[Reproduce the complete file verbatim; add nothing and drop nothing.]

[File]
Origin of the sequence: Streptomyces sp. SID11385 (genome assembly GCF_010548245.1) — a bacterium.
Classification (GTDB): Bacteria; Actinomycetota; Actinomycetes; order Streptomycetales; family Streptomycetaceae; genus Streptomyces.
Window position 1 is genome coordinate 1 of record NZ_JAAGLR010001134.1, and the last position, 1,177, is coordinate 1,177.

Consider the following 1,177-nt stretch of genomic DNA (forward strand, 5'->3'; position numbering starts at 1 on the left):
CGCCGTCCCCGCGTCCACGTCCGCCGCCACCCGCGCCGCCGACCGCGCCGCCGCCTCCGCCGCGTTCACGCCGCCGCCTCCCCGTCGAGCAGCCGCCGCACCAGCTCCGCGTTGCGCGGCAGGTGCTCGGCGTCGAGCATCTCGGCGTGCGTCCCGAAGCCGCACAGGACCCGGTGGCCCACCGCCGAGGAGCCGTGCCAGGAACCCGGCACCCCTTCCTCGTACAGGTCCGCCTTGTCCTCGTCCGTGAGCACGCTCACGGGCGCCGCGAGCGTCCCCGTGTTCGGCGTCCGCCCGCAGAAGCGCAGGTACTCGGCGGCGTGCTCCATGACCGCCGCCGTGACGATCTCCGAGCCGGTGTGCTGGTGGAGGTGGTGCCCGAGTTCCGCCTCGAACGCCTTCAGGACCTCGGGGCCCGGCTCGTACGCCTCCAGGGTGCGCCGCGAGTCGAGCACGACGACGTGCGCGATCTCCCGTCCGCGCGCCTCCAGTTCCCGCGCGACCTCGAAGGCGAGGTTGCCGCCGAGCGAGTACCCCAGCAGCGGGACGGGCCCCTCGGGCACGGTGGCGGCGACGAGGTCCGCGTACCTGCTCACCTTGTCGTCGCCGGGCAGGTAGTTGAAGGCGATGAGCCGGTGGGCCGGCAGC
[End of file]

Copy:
Origin of the sequence: Streptomyces sp. SID11385 (genome assembly GCF_010548245.1) — a bacterium.
Classification (GTDB): Bacteria; Actinomycetota; Actinomycetes; order Streptomycetales; family Streptomycetaceae; genus Streptomyces.
Window position 1 is genome coordinate 1 of record NZ_JAAGLR010001134.1, and the last position, 1,177, is coordinate 1,177.

Consider the following 1,177-nt stretch of genomic DNA (forward strand, 5'->3'; position numbering starts at 1 on the left):
CGCCGTCCCCGCGTCCACGTCCGCCGCCACCCGCGCCGCCGACCGCGCCGCCGCCTCCGCCGCGTTCACGCCGCCGCCTCCCCGTCGAGCAGCCGCCGCACCAGCTCCGCGTTGCGCGGCAGGTGCTCGGCGTCGAGCATCTCGGCGTGCGTCCCGAAGCCGCACAGGACCCGGTGGCCCACCGCCGAGGAGCCGTGCCAGGAACCCGGCACCCCTTCCTCGTACAGGTCCGCCTTGTCCTCGTCCGTGAGCACGCTCACGGGCGCCGCGAGCGTCCCCGTGTTCGGCGTCCGCCCGCAGAAGCGCAGGTACTCGGCGGCGTGCTCCATGACCGCCGCCGTGACGATCTCCGAGCCGGTGTGCTGGTGGAGGTGGTGCCCGAGTTCCGCCTCGAACGCCTTCAGGACCTCGGGGCCCGGCTCGTACGCCTCCAGGGTGCGCCGCGAGTCGAGCACGACGACGTGCGCGATCTCCCGTCCGCGCGCCTCCAGTTCCCGCGCGACCTCGAAGGCGAGGTTGCCGCCGAGCGAGTACCCCAGCAGCGGGACGGGCCCCTCGGGCACGGTGGCGGCGACGAGGTCCGCGTACCTGCTCACCTTGTCGTCGCCGGGCAGGTAGTTGAAGGCGATGAGCCGGTGGGCCGGCAGC